I believe in something I call the validity of the retrograde perspective. It states that there is a second, opposite way to view any action. For instance, we think we walk forward, but perhaps our energy really pulls space a little while we stay still. This opposite view may seem utterly counter-intuitive and ridiculous, but in some instances it was the prevailing view of our civilization. For a very long time no one thought the Earth was moving — we can’t feel its motion, even though it accelerates at certain points in its orbit. I am told there is no reason why we ought to feel the Earth move, but I think it speaks to the validity of both perspectives, that the Earth is moving, and that the Earth is pulling space.

I stayed still and pulled the future back
against me
at the speed of light
to let its moments stroke
past my brain as the present time.

I believe in contradiction. I believe that the Everything and the Nothing exist simultaneously, and that their particular intersection according to my perspective creates the illusion of Something.

I believe that we are all one, and all separate, simultaneously.

But, so what?

What if reality was merely what she saw,
and the distant trees were really that small?

There is a moral consequence. It has to do with good and the absence of good, which one might call evil. For goodness has long been equated with selflessness, and the one who gives up everything she has is good, even though a society made up of such good people who have all given up all their belongings makes no sense. No, I believe that true morality is when selfishness and selflessness exist simultaneously. Only when one is allowed to be selfish is one freed to be selfless.

I don’t mean that one ought to take care of themselves first. I don’t mean that one ought to be selfish in one moment and selfless the next. But truly simultaneously selfish and selfless.

I read a few philosophy papers about the nature of doing a good act (helping someone whose car had broken down, for instance). There is a whole philosophical argument about whether we can know that someone is acting selflessly or not, since doing a good act will bring her some joy and that is a selfish thing. The fact that we cannot even separate selflessness from selfishness tells me that popular ideas of what is good are wrong.

And we know they are wrong. If we really thought in our hearts that giving up all we have is good, and that not caring for ourselves is good, and that utterly obliterating our ego is good, it would be instinctual to do so. We would want to do it so deeply we would not have to struggle. If we really thought we were all one, we would be nearly incapable of denying someone else joy.

Our private inner world gives us overpowering evidence that selfishness is important, and that we are as separate as we are one.

So I believe we should be, simultaneously, as fabulous as queens and as humble as servants.

May I be the servant-queen.

Truths, paths and callings

It has been some time now that I have felt distanced from shamanism. I am thinking and writing for myself a great deal, but it is hard to write for others just now, since everything seems undefined like shadows within shadow. I am wary of any claim or commitment. Yet I have made progress in discovering my own path — or, rather, in cutting this path myself from an untamed prehistoric jungle.  It occurred to me that someone might appreciate these vague notes of my process, because it seems like a lot of people are setting out on similar new beginnings. I think for some people, myself included, the path is a perpetual fresh start.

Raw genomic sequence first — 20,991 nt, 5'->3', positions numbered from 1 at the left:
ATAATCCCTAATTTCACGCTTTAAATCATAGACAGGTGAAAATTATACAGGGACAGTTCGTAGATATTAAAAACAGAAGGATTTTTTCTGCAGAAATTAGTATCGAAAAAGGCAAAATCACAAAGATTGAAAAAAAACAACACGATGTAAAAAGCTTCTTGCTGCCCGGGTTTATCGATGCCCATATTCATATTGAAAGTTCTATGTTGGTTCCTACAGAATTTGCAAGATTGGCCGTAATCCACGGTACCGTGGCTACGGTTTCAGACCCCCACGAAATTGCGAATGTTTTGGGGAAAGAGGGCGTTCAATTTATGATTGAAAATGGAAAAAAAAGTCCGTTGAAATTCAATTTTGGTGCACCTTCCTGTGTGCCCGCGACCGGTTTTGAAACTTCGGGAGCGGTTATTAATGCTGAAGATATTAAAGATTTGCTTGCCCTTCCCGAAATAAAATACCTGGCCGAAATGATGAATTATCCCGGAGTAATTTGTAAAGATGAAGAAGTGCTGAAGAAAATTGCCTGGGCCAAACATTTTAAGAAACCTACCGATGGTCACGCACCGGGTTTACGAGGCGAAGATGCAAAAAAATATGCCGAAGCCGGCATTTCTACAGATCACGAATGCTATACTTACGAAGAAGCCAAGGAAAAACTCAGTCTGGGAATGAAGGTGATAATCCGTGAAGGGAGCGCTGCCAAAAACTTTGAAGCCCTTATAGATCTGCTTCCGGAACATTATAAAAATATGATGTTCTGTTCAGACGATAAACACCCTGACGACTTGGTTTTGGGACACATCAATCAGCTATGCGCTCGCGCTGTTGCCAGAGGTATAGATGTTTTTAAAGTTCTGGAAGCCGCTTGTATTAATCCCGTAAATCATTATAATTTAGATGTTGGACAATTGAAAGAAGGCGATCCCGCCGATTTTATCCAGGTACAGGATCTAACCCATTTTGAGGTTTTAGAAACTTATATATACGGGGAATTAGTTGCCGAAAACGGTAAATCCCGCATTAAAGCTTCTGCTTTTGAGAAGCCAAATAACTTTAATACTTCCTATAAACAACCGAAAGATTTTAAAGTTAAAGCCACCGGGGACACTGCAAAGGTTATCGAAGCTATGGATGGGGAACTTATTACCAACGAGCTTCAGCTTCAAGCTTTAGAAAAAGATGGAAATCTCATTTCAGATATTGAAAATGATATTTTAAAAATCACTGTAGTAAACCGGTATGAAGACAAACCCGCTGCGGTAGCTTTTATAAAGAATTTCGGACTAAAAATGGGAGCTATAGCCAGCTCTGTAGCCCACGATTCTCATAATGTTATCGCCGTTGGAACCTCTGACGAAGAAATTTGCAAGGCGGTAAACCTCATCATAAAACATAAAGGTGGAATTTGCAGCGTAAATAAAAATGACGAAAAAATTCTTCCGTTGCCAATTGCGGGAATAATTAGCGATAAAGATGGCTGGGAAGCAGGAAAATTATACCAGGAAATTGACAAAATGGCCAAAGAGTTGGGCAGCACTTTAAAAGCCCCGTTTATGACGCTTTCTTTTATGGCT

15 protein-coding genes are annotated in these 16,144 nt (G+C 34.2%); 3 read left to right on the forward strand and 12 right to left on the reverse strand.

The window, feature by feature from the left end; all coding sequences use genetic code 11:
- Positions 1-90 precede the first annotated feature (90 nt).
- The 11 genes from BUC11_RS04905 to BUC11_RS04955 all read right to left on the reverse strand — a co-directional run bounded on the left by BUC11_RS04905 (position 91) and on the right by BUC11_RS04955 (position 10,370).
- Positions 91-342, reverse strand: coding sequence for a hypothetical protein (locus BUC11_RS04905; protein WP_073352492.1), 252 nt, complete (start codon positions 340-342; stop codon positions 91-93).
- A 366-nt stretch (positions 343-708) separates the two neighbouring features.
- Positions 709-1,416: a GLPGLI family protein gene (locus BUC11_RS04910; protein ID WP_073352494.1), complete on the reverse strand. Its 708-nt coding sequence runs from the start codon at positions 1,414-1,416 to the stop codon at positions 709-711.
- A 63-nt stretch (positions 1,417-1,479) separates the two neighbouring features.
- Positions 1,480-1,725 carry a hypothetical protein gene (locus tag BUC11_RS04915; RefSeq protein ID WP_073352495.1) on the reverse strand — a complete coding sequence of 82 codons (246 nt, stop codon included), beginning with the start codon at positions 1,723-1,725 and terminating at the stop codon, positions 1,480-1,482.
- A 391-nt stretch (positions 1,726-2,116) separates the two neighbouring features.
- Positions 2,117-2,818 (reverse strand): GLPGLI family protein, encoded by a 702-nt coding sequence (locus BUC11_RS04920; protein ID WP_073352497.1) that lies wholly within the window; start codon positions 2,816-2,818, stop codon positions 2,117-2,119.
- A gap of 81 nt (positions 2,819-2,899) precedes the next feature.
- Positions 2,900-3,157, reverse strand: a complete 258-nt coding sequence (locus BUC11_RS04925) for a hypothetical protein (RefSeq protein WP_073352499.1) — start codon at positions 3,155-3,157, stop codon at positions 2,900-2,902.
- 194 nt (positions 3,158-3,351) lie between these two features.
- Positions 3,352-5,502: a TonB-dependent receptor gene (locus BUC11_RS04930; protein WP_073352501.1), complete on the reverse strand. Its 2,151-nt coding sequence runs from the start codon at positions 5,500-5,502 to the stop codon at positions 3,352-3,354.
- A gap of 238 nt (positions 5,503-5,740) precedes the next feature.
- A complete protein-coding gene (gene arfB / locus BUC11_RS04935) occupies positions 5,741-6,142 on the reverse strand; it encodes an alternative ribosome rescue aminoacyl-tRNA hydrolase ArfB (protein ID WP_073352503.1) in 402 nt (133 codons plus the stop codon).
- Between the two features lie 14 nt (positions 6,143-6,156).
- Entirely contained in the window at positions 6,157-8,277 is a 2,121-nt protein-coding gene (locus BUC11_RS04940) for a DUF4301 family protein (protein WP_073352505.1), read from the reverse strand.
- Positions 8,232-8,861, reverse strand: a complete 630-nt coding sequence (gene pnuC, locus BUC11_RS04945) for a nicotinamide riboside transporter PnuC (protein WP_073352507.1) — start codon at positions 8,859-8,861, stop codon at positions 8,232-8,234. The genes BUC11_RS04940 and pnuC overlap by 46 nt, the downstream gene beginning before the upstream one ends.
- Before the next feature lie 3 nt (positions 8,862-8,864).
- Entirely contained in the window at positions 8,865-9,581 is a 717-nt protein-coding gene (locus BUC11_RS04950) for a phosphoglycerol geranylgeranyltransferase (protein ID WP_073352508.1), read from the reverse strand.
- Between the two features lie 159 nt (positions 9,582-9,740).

I have tried many belief systems, searching for something outside myself to place atop my own core values. Over time I have shaken them all from my crown like leaves to cover the ground and rot — yet continue to nourish me in some way. For my core beliefs move slowly, deep-rooted, patient, unconcerned. Their needs are simply met. I try to listen to their wisdom, but they don’t sing so much as hum — and more often than not, I find the hum is merely the work of sucking up life from the Earth or drawing down life from the Sun. Still, there is Truth in it that cannot be easily explained or identified, and I honour it.

I’ve taken to wearing a headcovering from first thing in the morning until bedtime. I don’t have the words for the reasons. There is a rightness and a beauty to it, but I accept it is a temporary and even arbitrary thing. Everything is infinitely meaningful and infinitely meaningless. The Everything and the Nothing exist simultaneously and I do my best to take it all in.

This past weekend my wife and I came across what was likely a coyote, if not a wolf, running across a field. We managed to get a photo from afar, and it looks enough like a dog that we called our local humane society to report it. But I know it was wild. The following day we rose at 4:30am and drove out to look for it again, catching sight of deer along the way. The trees were all thickly dusted with crystalline frost, looking far beyond ordinary. We came to the field by the Grand River where the coyote had been and found a handful of track lines in the snow, some tantalizingly fresh. I followed them half-way across the field, in excruciating pain from the chill on my bare hands, yet was captivated and sorely tempted to follow them right into the bush. They drew me along with all the suspense of a story but in a language I was ill-equipped to understand. Then I saw one line of tracks abruptly branch out into two — one animal had been following almost exactly in the pawprints of another! This meant there were at least a pair of animals roaming the field, and for me that proved what we saw was not a lost dog.

It calls me as if blood-to-blood; I am listening.